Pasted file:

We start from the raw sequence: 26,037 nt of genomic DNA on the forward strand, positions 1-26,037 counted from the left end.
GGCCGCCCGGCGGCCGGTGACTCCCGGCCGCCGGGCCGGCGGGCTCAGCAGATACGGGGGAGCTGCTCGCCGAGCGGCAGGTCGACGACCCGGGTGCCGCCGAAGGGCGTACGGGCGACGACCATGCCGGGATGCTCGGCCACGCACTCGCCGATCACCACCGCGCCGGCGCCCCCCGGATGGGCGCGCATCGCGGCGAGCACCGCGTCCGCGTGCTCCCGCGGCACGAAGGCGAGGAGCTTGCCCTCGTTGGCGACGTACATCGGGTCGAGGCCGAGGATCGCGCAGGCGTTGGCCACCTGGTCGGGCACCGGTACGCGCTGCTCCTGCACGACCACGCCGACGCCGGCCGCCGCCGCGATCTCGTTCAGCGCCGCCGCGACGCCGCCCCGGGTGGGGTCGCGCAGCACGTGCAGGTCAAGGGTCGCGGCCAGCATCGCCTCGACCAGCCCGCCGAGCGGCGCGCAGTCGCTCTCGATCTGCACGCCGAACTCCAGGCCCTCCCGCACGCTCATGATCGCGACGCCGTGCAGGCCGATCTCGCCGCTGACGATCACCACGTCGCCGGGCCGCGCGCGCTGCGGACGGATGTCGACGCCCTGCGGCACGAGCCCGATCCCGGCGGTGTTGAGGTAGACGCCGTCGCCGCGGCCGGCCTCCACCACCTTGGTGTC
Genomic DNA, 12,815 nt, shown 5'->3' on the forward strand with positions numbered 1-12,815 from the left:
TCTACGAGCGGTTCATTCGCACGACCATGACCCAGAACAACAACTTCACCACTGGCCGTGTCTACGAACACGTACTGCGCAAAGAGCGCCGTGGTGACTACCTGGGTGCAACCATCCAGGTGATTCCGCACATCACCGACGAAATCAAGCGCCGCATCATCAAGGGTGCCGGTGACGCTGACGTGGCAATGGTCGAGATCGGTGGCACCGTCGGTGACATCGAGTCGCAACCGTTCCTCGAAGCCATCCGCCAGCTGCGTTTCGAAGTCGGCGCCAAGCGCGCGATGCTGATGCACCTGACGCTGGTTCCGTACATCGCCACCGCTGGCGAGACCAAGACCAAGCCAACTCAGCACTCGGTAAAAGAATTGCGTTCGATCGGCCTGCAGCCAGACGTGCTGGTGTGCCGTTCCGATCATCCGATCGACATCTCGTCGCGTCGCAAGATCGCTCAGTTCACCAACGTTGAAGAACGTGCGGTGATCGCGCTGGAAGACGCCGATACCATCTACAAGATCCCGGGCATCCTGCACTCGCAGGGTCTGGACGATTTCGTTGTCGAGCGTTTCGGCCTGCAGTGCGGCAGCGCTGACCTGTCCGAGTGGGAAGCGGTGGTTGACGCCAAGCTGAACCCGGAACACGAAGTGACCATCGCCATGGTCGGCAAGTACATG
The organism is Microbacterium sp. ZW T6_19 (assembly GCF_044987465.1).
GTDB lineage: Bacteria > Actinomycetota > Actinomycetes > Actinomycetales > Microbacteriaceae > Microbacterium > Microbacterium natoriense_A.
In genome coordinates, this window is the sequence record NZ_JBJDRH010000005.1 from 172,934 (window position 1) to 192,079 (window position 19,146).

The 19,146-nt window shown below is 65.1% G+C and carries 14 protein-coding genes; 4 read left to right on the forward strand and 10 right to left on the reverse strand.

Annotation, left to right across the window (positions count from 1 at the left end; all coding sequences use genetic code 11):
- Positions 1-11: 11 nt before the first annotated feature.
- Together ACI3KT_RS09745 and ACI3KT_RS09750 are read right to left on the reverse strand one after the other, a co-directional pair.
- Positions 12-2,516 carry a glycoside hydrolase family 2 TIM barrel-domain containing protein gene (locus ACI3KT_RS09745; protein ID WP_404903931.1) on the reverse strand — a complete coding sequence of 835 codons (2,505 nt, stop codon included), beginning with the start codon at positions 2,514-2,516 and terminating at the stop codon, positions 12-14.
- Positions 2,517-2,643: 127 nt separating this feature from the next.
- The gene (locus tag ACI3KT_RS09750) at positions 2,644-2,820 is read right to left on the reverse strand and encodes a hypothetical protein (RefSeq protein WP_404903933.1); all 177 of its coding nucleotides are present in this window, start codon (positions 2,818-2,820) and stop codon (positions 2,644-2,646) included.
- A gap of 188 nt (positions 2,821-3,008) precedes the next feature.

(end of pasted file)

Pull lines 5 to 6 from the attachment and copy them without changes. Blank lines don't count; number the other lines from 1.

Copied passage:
The organism is Microbacterium sp. ZW T6_19 (assembly GCF_044987465.1).
GTDB lineage: Bacteria > Actinomycetota > Actinomycetes > Actinomycetales > Microbacteriaceae > Microbacterium > Microbacterium natoriense_A.